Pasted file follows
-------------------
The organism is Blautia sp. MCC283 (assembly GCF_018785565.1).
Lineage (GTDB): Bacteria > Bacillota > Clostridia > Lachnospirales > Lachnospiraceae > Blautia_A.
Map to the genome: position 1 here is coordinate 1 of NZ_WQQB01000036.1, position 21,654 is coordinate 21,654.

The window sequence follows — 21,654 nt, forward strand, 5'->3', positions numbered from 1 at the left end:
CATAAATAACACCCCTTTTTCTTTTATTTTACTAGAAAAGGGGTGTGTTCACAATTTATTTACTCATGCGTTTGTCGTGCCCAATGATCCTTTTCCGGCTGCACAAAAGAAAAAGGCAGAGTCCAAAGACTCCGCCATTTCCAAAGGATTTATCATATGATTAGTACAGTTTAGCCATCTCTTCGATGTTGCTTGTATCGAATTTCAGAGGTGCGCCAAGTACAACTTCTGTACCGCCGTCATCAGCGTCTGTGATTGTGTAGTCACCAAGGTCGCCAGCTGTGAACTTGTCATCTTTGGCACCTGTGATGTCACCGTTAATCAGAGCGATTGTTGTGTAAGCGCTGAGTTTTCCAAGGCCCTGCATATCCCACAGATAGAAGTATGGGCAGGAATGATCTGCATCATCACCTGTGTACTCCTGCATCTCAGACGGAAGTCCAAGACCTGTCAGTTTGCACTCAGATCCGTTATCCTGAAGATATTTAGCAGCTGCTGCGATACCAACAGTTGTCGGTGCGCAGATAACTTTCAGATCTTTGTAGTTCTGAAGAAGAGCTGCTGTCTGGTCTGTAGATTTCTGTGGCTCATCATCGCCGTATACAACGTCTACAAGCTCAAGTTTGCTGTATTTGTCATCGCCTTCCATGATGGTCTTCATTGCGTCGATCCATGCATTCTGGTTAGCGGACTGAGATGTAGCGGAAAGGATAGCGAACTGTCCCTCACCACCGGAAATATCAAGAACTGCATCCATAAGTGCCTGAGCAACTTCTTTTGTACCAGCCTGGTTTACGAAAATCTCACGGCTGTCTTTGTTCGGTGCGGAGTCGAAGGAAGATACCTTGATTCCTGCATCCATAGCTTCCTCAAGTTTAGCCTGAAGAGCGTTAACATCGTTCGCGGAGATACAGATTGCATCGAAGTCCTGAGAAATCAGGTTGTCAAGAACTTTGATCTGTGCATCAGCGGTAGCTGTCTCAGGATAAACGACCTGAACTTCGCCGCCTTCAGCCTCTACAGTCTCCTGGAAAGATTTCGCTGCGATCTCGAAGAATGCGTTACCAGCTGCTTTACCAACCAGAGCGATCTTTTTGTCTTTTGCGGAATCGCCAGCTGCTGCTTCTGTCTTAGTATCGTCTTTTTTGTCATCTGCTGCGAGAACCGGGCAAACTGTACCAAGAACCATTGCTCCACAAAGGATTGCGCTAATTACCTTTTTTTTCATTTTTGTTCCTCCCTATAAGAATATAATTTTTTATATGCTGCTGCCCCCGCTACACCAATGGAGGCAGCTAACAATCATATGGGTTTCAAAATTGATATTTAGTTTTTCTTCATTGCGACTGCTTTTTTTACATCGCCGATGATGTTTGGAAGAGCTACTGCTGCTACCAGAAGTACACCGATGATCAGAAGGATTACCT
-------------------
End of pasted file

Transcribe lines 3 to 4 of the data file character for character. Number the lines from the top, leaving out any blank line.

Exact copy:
Map to the genome: position 1 here is coordinate 1 of NZ_WQQB01000036.1, position 21,654 is coordinate 21,654.

The window sequence follows — 21,654 nt, forward strand, 5'->3', positions numbered from 1 at the left end: